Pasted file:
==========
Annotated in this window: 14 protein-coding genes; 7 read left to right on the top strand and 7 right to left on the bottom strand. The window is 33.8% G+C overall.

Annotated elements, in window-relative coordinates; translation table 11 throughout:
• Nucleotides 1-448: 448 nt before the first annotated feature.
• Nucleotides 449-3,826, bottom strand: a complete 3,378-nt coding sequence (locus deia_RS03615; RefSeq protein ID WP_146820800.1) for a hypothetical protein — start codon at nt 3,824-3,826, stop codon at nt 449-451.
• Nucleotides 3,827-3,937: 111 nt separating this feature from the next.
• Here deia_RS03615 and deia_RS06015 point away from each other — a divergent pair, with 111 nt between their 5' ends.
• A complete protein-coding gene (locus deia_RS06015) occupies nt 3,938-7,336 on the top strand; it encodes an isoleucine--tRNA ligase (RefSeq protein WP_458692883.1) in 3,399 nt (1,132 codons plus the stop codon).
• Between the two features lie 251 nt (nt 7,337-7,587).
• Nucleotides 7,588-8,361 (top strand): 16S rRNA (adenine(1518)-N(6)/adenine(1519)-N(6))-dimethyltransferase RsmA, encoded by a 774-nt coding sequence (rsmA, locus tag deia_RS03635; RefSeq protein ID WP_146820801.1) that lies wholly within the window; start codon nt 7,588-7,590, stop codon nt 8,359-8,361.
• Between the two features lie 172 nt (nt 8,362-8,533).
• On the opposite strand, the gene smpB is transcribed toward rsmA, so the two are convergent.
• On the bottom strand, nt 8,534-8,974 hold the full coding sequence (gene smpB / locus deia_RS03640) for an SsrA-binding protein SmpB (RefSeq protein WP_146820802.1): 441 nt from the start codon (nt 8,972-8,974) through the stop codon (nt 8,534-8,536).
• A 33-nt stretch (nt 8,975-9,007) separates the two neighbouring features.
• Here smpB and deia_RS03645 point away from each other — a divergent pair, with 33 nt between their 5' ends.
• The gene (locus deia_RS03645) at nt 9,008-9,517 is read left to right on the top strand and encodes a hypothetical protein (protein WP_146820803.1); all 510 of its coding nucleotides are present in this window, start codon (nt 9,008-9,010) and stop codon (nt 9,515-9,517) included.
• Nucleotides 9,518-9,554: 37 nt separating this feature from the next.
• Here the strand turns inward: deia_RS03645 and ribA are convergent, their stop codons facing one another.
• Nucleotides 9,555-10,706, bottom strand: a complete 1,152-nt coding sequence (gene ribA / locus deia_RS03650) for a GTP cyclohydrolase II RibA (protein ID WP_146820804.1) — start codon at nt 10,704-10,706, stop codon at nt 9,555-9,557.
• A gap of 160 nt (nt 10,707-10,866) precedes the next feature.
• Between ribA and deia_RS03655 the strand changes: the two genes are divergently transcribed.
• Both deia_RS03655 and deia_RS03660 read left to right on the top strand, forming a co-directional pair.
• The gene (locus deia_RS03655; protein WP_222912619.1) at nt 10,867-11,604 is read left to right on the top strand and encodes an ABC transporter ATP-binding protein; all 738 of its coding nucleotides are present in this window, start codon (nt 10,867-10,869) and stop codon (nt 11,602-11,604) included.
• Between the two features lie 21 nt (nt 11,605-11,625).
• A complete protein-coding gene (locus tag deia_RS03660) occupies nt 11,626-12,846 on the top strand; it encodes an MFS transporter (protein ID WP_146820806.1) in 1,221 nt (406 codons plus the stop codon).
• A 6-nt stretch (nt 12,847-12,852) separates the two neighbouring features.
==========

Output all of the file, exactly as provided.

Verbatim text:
Annotated in this window: 14 protein-coding genes; 7 read left to right on the top strand and 7 right to left on the bottom strand. The window is 33.8% G+C overall.

Annotated elements, in window-relative coordinates; translation table 11 throughout:
• Nucleotides 1-448: 448 nt before the first annotated feature.
• Nucleotides 449-3,826, bottom strand: a complete 3,378-nt coding sequence (locus deia_RS03615; RefSeq protein ID WP_146820800.1) for a hypothetical protein — start codon at nt 3,824-3,826, stop codon at nt 449-451.
• Nucleotides 3,827-3,937: 111 nt separating this feature from the next.
• Here deia_RS03615 and deia_RS06015 point away from each other — a divergent pair, with 111 nt between their 5' ends.
• A complete protein-coding gene (locus deia_RS06015) occupies nt 3,938-7,336 on the top strand; it encodes an isoleucine--tRNA ligase (RefSeq protein WP_458692883.1) in 3,399 nt (1,132 codons plus the stop codon).
• Between the two features lie 251 nt (nt 7,337-7,587).
• Nucleotides 7,588-8,361 (top strand): 16S rRNA (adenine(1518)-N(6)/adenine(1519)-N(6))-dimethyltransferase RsmA, encoded by a 774-nt coding sequence (rsmA, locus tag deia_RS03635; RefSeq protein ID WP_146820801.1) that lies wholly within the window; start codon nt 7,588-7,590, stop codon nt 8,359-8,361.
• Between the two features lie 172 nt (nt 8,362-8,533).
• On the opposite strand, the gene smpB is transcribed toward rsmA, so the two are convergent.
• On the bottom strand, nt 8,534-8,974 hold the full coding sequence (gene smpB / locus deia_RS03640) for an SsrA-binding protein SmpB (RefSeq protein WP_146820802.1): 441 nt from the start codon (nt 8,972-8,974) through the stop codon (nt 8,534-8,536).
• A 33-nt stretch (nt 8,975-9,007) separates the two neighbouring features.
• Here smpB and deia_RS03645 point away from each other — a divergent pair, with 33 nt between their 5' ends.
• The gene (locus deia_RS03645) at nt 9,008-9,517 is read left to right on the top strand and encodes a hypothetical protein (protein WP_146820803.1); all 510 of its coding nucleotides are present in this window, start codon (nt 9,008-9,010) and stop codon (nt 9,515-9,517) included.
• Nucleotides 9,518-9,554: 37 nt separating this feature from the next.
• Here the strand turns inward: deia_RS03645 and ribA are convergent, their stop codons facing one another.
• Nucleotides 9,555-10,706, bottom strand: a complete 1,152-nt coding sequence (gene ribA / locus deia_RS03650) for a GTP cyclohydrolase II RibA (protein ID WP_146820804.1) — start codon at nt 10,704-10,706, stop codon at nt 9,555-9,557.
• A gap of 160 nt (nt 10,707-10,866) precedes the next feature.
• Between ribA and deia_RS03655 the strand changes: the two genes are divergently transcribed.
• Both deia_RS03655 and deia_RS03660 read left to right on the top strand, forming a co-directional pair.
• The gene (locus deia_RS03655; protein WP_222912619.1) at nt 10,867-11,604 is read left to right on the top strand and encodes an ABC transporter ATP-binding protein; all 738 of its coding nucleotides are present in this window, start codon (nt 10,867-10,869) and stop codon (nt 11,602-11,604) included.
• Between the two features lie 21 nt (nt 11,605-11,625).
• A complete protein-coding gene (locus tag deia_RS03660) occupies nt 11,626-12,846 on the top strand; it encodes an MFS transporter (protein ID WP_146820806.1) in 1,221 nt (406 codons plus the stop codon).
• A 6-nt stretch (nt 12,847-12,852) separates the two neighbouring features.